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What kind of vehicle are you thinking of running diagnostics on? The newer vehicles have a port, where mechanics can plug into, which will diagnose the problems, and inform of poor operation related to specific functions. Manufacturers install their own set of on-board processors, which speak their own language, so to speak. Understanding the specific logic of the exclusive on board processor is the key to the issue. The logic may vary, from manufacturer and model. I think the decoding is left to the hackers, or mechanics who divulge this information. Of course, you can understand that the specific manufacturers don't want just anyone to have access to the information that is provided by the on board processor. It boils down to another marketing tactic.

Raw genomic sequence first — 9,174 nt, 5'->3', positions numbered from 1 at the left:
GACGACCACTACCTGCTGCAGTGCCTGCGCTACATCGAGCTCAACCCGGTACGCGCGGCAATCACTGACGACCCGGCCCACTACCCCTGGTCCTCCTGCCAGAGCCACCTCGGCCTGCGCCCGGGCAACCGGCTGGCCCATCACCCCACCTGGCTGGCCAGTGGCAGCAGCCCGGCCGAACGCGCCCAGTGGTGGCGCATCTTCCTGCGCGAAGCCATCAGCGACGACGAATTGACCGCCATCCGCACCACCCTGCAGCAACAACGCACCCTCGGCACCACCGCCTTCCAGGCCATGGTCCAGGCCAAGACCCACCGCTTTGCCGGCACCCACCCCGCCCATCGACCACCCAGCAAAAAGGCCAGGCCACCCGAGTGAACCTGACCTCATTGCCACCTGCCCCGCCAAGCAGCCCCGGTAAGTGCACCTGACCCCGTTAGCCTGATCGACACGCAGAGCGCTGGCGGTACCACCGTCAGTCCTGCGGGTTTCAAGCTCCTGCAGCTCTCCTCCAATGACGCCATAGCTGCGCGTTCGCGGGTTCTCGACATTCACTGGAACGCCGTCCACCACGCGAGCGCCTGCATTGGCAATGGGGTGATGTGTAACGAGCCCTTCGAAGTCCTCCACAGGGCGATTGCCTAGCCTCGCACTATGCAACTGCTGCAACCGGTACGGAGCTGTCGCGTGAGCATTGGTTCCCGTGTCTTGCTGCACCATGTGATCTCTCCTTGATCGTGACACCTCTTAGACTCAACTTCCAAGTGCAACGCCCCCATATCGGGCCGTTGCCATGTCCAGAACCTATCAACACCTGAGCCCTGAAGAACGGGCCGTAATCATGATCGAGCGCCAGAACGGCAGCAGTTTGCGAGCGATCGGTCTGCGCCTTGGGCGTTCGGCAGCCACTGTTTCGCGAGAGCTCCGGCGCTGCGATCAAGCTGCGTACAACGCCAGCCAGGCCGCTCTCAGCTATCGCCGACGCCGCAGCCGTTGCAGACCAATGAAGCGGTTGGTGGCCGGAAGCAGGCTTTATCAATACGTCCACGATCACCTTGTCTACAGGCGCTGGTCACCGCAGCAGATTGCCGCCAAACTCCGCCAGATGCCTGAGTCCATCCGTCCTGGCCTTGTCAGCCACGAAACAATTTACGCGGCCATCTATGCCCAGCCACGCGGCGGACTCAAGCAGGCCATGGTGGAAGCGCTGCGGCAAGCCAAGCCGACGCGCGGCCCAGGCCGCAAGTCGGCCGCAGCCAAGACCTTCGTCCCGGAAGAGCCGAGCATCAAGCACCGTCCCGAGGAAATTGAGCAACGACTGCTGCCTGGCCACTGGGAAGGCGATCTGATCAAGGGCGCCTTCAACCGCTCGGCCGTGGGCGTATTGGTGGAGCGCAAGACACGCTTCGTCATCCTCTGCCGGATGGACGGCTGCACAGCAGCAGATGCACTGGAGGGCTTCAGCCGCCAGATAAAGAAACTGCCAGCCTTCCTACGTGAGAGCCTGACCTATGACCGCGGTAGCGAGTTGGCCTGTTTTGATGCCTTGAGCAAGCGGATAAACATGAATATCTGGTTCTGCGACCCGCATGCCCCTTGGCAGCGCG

There are some sites on the internet, which describe of interfacing with specific vehicle models. Hopefully, you can find a site which pertains to your model?
Look for OBD-II diagnostics. There is a company around that markets a small pic programmed to translated the onboard diagnostics to rs 232 format. (ELM and then some more)
You'll need a reasonably new car to be able to use this (1996- now)
My girlfriends Nissan Sentra has an On board dignostics processor that you really don't need any interface for. If there is something wrong, the OBD blinks an LED in a certain pattern, then you can match the pattern with a listing in the maintenance manual. The listing will provide pretty specific issues.
I know that most foreign vehicles are now running these OBD processors.
A slightly seperate issue:
Do you folks know of an equivalent to these ELM320 & ELM322 IC's?